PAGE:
If any electric vehicle is going to win over Americans, it’s the pick-up truck, the vehicle class that has led US sales for decades.
If any electric vehicle is going to win over Americans, it’s the pick-up truck, the vehicle class that has led US sales for decades. (Photo: Kleber Silva)

The Rivian R1T Is the Best Truck I’ve Ever Driven

We took the new rig on an off-roading backcountry camping trip. You could say it went well.

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“Oh my, is that one in the flesh?”

Joe, an older guy with an aging electric Hyundai Kona, is approximately the 40th person to ask me about the pick-up truck I’ve just plugged into a charging station in Bakersfield, California. We’re 8,000 feet below the Sierra’s rugged southern spine, where we put the new truck through its paces, and I’m getting used to the attention. Joggers on suburban streets, SUV drivers at stoplights, transients down by the Kern river—everybody wants to talk about this truck.

“Is that thing all electric?” someone yells out from behind us. “What’s it called?”

“It’s a Rivian,” I say to a man improbably dressed in full Hare Krishna attire, “and yeah, all electric, 300-mile range.”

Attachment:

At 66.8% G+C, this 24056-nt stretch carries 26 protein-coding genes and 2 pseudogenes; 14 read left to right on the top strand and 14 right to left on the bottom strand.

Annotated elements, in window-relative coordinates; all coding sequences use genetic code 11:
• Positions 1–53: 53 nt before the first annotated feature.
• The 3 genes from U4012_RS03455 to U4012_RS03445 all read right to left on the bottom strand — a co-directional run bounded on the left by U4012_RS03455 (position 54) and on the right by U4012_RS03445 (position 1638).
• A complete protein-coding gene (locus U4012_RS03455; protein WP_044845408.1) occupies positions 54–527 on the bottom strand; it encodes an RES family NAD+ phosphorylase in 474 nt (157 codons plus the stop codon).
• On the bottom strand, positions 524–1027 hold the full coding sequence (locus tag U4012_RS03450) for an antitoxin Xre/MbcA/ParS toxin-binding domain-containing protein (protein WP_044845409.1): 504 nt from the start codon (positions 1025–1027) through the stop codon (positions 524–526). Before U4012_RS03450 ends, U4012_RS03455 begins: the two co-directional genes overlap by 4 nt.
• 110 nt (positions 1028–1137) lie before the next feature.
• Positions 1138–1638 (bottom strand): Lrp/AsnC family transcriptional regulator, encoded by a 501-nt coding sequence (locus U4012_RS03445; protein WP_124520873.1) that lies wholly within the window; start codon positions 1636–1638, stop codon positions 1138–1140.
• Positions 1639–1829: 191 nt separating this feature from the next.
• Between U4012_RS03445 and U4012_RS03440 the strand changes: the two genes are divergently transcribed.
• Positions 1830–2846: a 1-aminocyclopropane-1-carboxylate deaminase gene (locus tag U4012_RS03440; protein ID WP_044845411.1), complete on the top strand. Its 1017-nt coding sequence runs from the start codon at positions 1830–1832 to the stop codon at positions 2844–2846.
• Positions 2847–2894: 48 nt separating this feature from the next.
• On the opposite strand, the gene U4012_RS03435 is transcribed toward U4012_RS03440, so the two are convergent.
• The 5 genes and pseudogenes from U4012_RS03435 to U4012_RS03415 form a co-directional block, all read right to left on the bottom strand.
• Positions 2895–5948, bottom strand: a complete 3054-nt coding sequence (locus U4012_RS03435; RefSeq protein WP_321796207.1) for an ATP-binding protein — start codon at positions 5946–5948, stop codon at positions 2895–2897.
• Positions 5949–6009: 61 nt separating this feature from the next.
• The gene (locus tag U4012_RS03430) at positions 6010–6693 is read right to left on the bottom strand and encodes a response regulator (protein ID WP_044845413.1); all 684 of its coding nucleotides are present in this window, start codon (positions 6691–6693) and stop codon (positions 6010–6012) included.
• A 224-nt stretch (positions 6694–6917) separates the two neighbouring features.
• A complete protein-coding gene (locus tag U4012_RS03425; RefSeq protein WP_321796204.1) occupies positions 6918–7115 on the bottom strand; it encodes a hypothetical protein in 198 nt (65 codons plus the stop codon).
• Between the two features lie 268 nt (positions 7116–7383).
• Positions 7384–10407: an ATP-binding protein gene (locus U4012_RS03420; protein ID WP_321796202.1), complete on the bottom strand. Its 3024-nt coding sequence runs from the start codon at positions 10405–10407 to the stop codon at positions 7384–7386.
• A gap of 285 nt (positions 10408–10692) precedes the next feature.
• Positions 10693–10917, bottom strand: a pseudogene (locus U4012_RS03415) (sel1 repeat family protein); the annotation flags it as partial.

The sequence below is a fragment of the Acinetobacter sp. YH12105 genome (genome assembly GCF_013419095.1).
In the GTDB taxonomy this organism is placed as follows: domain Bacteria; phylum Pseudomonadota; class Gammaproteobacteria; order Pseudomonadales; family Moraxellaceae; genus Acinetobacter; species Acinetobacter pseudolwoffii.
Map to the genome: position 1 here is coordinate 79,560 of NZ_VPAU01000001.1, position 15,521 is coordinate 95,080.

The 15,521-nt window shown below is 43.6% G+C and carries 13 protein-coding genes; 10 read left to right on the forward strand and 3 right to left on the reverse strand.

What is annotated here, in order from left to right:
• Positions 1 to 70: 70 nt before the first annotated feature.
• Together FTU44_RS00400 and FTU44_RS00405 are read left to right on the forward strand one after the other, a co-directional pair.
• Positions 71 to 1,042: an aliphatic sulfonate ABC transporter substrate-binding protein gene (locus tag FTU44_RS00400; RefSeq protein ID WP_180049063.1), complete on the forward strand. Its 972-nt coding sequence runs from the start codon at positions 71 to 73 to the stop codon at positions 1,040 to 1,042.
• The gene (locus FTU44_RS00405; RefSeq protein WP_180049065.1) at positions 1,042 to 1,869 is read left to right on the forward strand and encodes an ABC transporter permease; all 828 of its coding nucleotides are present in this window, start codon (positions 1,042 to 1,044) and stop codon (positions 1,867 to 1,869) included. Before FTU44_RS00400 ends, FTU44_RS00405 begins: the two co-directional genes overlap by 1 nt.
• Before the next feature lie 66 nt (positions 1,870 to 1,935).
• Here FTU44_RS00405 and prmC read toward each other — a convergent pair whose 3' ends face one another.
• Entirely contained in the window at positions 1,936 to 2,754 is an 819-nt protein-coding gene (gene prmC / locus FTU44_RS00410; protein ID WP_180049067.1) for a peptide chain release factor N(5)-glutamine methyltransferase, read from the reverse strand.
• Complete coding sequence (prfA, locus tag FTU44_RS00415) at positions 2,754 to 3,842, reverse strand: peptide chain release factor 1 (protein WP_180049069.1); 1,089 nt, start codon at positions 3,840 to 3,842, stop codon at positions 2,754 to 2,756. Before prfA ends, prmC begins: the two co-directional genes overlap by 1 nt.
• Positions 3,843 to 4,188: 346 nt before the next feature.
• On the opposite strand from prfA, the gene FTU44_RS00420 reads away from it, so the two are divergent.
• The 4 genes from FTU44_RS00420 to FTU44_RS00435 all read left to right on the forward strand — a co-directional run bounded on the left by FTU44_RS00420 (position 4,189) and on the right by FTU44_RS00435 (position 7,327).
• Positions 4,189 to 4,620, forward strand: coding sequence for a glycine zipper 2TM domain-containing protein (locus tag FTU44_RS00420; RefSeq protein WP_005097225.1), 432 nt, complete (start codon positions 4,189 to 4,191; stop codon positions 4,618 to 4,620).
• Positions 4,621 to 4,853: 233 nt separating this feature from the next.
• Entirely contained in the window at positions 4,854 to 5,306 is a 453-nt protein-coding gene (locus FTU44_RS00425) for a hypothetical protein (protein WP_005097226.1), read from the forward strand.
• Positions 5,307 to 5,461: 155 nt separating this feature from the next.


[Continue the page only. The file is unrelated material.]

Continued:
“God bless you,” the saronged man says to us, bowing as he walks away.

Clearly, Rivian Motor’s new electric truck, the R1T, is one of the most anticipated vehicles in years. When the first R1Ts rolled off the line in late 2021, early reviews were rapturous. The phrase “game changer” was bandied about a lot. Motor Trend named it truck of the year. Rivian, a new manufacturer, can’t run the production lines fast enough to keep up with its 90,000-plus pre-orders.

The excitement makes sense. The R1T is a mid-size, all-electric pick-up at a time when gas prices are punishing. It’s got stylish, traditional lines when some competing EVs are taking design cues from Blade Runner. It’s a luxury truck tailor-made for off-road adventures, complete with absurd bells and whistles like a built-in kitchen, a masterful four-wheel drive unlike any you’ve heard of, and mind-boggling storage capacity—all without wrecking the climate and ruining the natural spaces you want to explore.